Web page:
Much like an unfaithful partner, a cheating student usually shoulders the entire blame for his misdeed, even when there might be other crucial dynamics at play.
A recent story in The Atlantic highlights a new book by James M. Lang, associate professor of English at Assumption College, called Cheating Lessons: Learning From Academic Dishonesty, in which he explores these dynamics and sets out to rid his classes of cheating.
"Nearly three-quarters of college students cheat during their undergraduate careers."Lang’s book asserts that nearly three-quarters of college students cheat during their undergraduate careers. He calls this “a startling number attributed variously to the laziness of today's students, their lack of a moral compass, or the demands of a hypercompetitive society.” But Lang says there are other problems that need to be addressed in the classroom that help explain why students cheat.
In many cases Lang believes that school systems—teachers, districts, college admissions, the expectations of the federal government, and more—have raised the stakes of tests much too high. When certain tests can make or break a student's future, cheating becomes a rational response.
As an alternative, Lang suggests “encouraging mastery rather than performance on assessments.” This aspect of his philosophy can be traced back to Stanford University psychologist Carol Dweck, who established the concept of mindset. Dweck discovered that a "growth mindset," which understands intelligence and talent can be developed through hard work, helps lead to a love for learning and a tolerance for failure. Whereas kids with a "fixed mindset," who are afraid that a poor test result means they lack intelligence, might be more likely to cheat. Thus, teachers and parents are encouraged to reward effort and persistence over achievement.
Focus—it has been said repeatedly—needs to come back to the process of learning rather than the short-term effects of teaching seen in test results. Cheating makes one more good reason why. Lang believes learning should be a daily adventure to hold students' attention, and Mark Naison, a history professor and education expert at Fordham University, couldn't agree more. He's the founder of the Badass Teacher Association, a group of teachers, parents, and students who are exasperated and exhausted by the Obama administration’s Race to the Top proposals and the testing they require, the Common Core State Standards, and school closings. He says that teaching to the test, which involves repetition, memorization, and stationary activity, will no doubt make students bored and restless.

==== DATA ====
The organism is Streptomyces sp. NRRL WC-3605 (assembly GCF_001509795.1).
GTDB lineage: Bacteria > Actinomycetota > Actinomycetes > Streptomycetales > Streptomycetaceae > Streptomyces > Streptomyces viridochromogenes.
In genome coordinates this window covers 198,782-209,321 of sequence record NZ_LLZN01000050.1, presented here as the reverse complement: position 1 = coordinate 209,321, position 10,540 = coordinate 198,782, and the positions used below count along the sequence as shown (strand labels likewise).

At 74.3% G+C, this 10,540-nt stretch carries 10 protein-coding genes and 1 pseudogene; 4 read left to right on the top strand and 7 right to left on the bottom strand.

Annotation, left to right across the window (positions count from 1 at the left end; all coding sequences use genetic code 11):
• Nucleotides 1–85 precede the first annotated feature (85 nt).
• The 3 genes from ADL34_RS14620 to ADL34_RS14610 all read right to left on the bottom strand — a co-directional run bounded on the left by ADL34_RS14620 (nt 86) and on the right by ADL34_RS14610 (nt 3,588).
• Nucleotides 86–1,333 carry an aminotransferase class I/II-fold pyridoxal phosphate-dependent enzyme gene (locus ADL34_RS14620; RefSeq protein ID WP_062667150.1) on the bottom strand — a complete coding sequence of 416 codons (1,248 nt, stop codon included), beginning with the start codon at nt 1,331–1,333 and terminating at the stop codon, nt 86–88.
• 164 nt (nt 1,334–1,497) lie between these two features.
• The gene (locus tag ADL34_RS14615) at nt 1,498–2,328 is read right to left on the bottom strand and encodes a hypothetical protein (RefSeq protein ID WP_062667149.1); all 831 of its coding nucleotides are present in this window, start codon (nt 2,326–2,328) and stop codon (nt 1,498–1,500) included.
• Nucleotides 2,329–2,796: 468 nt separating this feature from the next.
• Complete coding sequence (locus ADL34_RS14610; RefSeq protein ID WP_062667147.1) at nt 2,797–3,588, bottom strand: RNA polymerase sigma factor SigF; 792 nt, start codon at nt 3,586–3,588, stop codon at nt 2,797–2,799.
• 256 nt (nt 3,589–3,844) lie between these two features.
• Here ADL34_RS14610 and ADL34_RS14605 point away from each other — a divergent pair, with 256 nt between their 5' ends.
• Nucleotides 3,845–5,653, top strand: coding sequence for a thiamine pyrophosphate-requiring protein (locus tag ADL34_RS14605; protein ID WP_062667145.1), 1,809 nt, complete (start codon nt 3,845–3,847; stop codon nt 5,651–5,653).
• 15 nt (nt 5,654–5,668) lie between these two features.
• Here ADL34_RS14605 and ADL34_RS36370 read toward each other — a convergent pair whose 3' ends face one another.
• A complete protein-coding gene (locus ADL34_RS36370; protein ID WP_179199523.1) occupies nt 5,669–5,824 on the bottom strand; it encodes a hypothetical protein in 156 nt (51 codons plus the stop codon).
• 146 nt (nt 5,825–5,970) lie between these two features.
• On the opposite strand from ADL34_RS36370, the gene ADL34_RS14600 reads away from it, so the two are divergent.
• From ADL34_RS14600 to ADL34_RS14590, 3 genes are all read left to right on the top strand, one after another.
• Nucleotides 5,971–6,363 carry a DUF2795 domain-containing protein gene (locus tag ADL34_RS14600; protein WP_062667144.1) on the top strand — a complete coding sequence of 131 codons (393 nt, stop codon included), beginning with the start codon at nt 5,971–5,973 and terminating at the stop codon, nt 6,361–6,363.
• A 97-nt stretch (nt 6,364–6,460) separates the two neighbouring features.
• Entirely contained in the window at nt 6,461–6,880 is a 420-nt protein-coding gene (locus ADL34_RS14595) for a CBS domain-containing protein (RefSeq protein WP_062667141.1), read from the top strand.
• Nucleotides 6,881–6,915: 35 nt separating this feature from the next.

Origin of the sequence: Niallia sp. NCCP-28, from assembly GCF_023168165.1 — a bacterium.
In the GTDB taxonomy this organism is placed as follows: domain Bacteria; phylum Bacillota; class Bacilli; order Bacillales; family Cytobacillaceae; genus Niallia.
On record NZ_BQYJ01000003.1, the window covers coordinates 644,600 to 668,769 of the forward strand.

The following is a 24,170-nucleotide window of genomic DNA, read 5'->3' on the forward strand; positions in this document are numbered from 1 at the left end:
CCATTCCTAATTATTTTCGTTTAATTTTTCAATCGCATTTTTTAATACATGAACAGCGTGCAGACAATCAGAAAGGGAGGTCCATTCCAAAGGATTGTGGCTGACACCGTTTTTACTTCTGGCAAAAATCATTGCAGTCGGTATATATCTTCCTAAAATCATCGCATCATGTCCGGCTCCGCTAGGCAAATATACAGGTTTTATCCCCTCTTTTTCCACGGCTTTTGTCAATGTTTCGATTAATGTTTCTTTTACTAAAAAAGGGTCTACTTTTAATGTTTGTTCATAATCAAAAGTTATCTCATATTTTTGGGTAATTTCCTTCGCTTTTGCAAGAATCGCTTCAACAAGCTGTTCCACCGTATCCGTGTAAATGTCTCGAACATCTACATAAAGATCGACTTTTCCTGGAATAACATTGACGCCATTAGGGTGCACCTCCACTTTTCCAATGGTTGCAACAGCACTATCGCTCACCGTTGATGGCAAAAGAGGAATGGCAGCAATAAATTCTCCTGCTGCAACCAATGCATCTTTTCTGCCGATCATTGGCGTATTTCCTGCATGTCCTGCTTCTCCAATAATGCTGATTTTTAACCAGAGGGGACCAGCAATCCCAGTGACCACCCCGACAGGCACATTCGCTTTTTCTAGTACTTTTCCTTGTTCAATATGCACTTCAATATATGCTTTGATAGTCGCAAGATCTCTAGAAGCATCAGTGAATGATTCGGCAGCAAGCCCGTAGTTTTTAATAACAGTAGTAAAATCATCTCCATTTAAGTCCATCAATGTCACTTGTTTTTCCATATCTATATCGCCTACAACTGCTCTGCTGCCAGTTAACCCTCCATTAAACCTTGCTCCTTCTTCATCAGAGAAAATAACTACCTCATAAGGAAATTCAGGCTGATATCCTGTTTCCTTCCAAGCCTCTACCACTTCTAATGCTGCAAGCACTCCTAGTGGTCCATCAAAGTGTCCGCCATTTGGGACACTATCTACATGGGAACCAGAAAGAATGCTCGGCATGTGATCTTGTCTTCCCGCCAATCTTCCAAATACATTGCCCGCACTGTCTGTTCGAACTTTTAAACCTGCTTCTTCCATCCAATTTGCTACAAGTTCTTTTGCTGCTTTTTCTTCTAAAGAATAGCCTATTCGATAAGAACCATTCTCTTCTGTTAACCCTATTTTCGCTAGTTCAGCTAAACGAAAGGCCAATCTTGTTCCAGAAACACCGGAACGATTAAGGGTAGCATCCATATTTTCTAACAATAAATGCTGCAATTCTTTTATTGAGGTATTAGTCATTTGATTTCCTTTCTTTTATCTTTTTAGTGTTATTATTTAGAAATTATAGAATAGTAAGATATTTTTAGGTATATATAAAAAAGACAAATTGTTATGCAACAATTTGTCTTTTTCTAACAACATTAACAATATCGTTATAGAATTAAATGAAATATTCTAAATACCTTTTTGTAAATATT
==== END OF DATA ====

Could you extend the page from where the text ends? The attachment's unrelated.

“Spontaneity, movement, imagination, invention, are what most promote student engagement," Naison says. Those are the kinds of processes kids can get into. “Students who are bored feel less connection to the teacher and therefore less loyalty. So they are more likely to cheat."
Lang's second solution has to do with self-efficacy, meaning students must feel that they have the skills to succeed in each task. To create self-efficacy in students, he encourages teachers to show that they believe in each child, especially the ones who have not given them a reason to.
On his blog Lang recently wrote that to fight cheating, "we need all hands on deck." By that he means that as his ideas make their way to the mainstream, the old wisdom shouldn't be left behind. "[W]e need to help students understand that honesty matters, and that their work in our courses should help prepare them for lives of integrity beyond their college years.”
This article was created as part of the social action campaign for the documentary TEACH, produced by TakePart's parent company, Participant Media, in partnership with Bill and Melinda Gates.
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